Expat's Manual

Retirement in Argentina is a popular choice for many retireses. It is a diverse and beautiful country that is often compared to Europe in terms of its culture and architecture and it offers an affordable alternative for those who wish to retire in Europe but can’t quite afford the living expenses.


Living Expenses

Argentina has a very low cost of living and for this reason it is highly attractive as an expatriate retirement destination. Costs may vary from location to location, but it is entirely feasible and possible to live comfortably in the country for less that $1000 USD per month.


Healthcare

Argentina has a well-developed national health system that is available to all, even those from abroad, although there are some limitations to this latter group. However, the health service here does experience high demands for services and there are often long waiting lists for treatment and operations. Many people opt for private healthcare in order to avoid this and ensure that they have access to the care levels they require during their retirement in Argentina.


Housing

The price of housing in Argentina means that many expatriates are able to afford properties that are far superior to that they would enjoy in their home country. There are great real estate opportunities throughout the country, although it is generally only possible to purchase a property if you pay in cash, so you may need to ensure you have sufficient funds in advance.

There are many different places to live during retirement in Argentina. Many people opt for the capital, Buenos Aires, where they can enjoy an atmosphere that is vibrant, diverse and rich in culture. For those seeking a quieter destination for their retirement the Argentine countryside offers a viable alternative and many retired expats choose to live in a private ranch where they can pass the days in peace and quiet.


Social and political climate

Unfortunately crime is high in Argentina and expatriates living in the area will need to safe guard against theft. Police patrols are common, especially within the popular expatriate areas and—on the whole—public security in the major cities is good.

Public demonstrations are very common in Argentina, especially in Buenos Aires and some of these in the past have turned violent so it is best to avoid them. In addition strikes take place on a regular basis and these will cause expatriate retirees living here a high amount of inconvenience.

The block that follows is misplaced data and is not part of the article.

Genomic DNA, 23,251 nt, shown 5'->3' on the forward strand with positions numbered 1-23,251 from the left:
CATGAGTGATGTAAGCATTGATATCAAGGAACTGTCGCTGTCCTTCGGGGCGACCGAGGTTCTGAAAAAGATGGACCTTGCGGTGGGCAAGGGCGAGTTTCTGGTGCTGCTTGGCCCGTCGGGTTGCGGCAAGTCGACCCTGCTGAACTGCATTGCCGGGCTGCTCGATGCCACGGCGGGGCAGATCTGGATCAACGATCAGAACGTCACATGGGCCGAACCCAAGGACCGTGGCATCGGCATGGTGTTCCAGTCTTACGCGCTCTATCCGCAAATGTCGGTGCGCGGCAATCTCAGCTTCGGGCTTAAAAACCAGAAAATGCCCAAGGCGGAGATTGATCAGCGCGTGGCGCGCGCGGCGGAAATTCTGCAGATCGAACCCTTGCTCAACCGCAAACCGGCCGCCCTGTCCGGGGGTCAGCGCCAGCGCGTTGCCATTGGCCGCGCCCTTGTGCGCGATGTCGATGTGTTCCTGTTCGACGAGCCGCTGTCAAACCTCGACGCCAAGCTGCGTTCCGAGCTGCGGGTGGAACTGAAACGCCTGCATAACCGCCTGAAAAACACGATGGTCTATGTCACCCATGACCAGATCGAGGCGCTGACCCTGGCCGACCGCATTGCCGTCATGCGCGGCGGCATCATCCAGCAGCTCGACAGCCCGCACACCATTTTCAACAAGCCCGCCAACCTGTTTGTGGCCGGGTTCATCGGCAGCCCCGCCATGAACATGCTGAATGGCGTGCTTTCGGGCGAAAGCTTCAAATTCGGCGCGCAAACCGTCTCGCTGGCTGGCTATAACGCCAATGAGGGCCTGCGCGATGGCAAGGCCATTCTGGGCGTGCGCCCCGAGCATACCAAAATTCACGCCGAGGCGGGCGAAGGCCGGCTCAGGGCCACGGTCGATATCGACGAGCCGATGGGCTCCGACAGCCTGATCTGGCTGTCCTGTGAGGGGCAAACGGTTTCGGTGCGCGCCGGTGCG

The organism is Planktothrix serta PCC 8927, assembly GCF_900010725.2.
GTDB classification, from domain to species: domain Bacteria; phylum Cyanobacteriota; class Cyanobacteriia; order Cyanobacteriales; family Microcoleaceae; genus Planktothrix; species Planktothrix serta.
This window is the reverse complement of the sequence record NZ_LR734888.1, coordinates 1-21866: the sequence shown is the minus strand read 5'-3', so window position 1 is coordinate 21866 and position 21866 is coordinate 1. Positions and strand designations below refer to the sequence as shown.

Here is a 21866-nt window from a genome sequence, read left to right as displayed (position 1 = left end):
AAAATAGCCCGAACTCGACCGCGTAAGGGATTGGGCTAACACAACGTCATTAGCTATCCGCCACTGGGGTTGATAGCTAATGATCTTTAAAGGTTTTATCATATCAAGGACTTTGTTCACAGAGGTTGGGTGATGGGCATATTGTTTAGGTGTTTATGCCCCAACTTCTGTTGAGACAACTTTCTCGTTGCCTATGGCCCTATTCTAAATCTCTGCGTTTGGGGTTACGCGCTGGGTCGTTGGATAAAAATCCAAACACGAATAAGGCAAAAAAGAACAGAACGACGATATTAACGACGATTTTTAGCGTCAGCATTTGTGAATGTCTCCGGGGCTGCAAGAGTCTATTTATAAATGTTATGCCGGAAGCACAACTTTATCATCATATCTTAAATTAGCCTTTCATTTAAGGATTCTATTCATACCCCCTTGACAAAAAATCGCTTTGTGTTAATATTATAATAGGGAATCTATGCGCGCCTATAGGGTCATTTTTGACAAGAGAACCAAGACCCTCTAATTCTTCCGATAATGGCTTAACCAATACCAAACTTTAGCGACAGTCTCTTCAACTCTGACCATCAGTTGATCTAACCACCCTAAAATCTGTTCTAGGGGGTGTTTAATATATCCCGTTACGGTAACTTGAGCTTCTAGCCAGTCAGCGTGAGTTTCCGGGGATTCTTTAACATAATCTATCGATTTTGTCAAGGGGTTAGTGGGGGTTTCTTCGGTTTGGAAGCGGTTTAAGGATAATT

Infrastructure

Argentina has a solid infrastructure that is well established and effective. There are over 230,000 km of roadways and a train network that covers the majority of the country.


Argentinean Retirement Visa Requirements

Obtaining a visa for retirement in Argentina is relatively straightforward. You generally have two options; you can apply for a retirement visa or can opt for a steady income visa. For both types of visa you will need a valid passport.

In order to qualify for the retirement visa you will need proof of your status as a retiree, your last two retirement payslips and a monthly incoming pension in the region of AR$ 2,000.

If you are wishing to retire early then you should consider the steady income visa. In order to qualify for this you will require a statement from a chartered accountant that certifies you have an income in the region of AR$ 2,500 per month.

For both types of visa you are required to have at least AR$ 5,000 in a bank account, 3 passport photographs, marriage and birth certficiates, divorce paperwork, where relevant, and a police check.

For full details about the latest visa requirements for retiring in Argentina please see our city guide to living in Buenos Aires. These contain full and up to date details of the visa requirements and application process.

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